Officials receive update on opioid quick response team
WILMINGTON, NC (WECT) - “This has been an epidemic 50, 60, 70 years in the making,” said Kenny House, vice president of clinical services at Coastal Horizons.
House is referring to the ongoing opioid epidemic plaguing Wilmington. Coastal Horizons and the City of Wilmington teamed up last August to fight the ongoing crisis by launching a new pilot program called Cape Fear Opiate Overdose Quick Response Team (CFOOQRT).
The goal is to intervene, educate, and ultimately, save lives. The QRT pairs addicts with first responders on the streets in hopes of getting them treatment and keeping them out of jail.
On Monday, Rep. Ted Davis (R-New Hanover), Wilmington Mayor Bill Saffo and other local leaders received a progress report.
“In the first six months, we engaged and connected with 66 overdose survivors; 53 of those agreed to treatment. It’s an 85 percent success rate,” said House. “We saw the benefits very quickly, an average of 10 people per month responding to an outreach effort to get them and their families into treatment.”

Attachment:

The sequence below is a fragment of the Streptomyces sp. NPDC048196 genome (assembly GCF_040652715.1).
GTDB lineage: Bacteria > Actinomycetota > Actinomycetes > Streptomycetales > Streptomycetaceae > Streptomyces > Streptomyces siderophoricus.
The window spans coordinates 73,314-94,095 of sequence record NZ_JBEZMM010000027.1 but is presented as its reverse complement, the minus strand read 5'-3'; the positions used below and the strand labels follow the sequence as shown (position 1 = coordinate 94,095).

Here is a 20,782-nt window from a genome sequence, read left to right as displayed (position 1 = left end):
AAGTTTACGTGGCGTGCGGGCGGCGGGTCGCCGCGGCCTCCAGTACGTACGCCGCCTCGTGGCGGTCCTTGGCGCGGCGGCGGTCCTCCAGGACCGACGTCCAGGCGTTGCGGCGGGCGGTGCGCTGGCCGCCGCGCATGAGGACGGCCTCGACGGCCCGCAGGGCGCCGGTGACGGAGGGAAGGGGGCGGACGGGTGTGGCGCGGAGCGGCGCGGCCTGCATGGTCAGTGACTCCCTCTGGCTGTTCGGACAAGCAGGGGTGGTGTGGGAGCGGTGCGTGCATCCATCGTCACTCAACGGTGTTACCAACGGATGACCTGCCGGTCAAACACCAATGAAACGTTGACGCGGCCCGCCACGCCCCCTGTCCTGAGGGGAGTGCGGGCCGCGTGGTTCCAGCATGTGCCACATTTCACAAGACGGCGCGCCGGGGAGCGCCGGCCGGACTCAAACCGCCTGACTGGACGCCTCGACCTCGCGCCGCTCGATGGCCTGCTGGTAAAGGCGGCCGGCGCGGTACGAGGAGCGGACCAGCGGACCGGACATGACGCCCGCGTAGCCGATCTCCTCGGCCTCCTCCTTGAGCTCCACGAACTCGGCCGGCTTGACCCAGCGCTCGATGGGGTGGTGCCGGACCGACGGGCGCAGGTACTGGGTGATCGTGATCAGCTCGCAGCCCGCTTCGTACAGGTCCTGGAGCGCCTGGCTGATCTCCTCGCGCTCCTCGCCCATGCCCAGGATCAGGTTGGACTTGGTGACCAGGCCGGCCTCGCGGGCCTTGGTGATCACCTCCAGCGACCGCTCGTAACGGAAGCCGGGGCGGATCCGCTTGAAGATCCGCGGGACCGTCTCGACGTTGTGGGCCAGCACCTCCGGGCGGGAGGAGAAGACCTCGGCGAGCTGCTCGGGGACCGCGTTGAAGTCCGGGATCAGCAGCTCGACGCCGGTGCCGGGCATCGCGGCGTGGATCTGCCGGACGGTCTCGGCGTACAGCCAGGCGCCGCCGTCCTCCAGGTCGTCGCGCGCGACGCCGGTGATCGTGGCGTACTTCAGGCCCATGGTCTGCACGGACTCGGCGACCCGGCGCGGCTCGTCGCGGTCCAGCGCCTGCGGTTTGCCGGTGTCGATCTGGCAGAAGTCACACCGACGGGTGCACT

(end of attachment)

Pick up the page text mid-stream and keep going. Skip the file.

House told local leaders it took an average of two to three contacts per person before they would agree to treatment. He attributes that to the fact that people are hesitant to leap into treatment, often needing a bit of extra encouragement.
The team makes contact through repeated house visits, phone calls, text messages, and other communication.
Outpatient treatment for the addict includes includes medication, behavioral therapy and peer support.
House Bill 324 funded the pilot program for two years at $250,000 a year. Sponsors of that bill include Davis and Rep. Deb Butler (D-Brunswick, New Hanover).
“We are going to need additional money because this epidemic is not going away in one, two, three or four years,” said Saffo. “We have a lot of people out there addicted and we have to continue to be able to engage them and get them into treatment.”
The idea for CFOOQRT came from a similar plan used in a small town in Ohio. The teams there saw a 35 percent decrease in repeat overdoses, and an 80 percent success rate in getting people into treatment.
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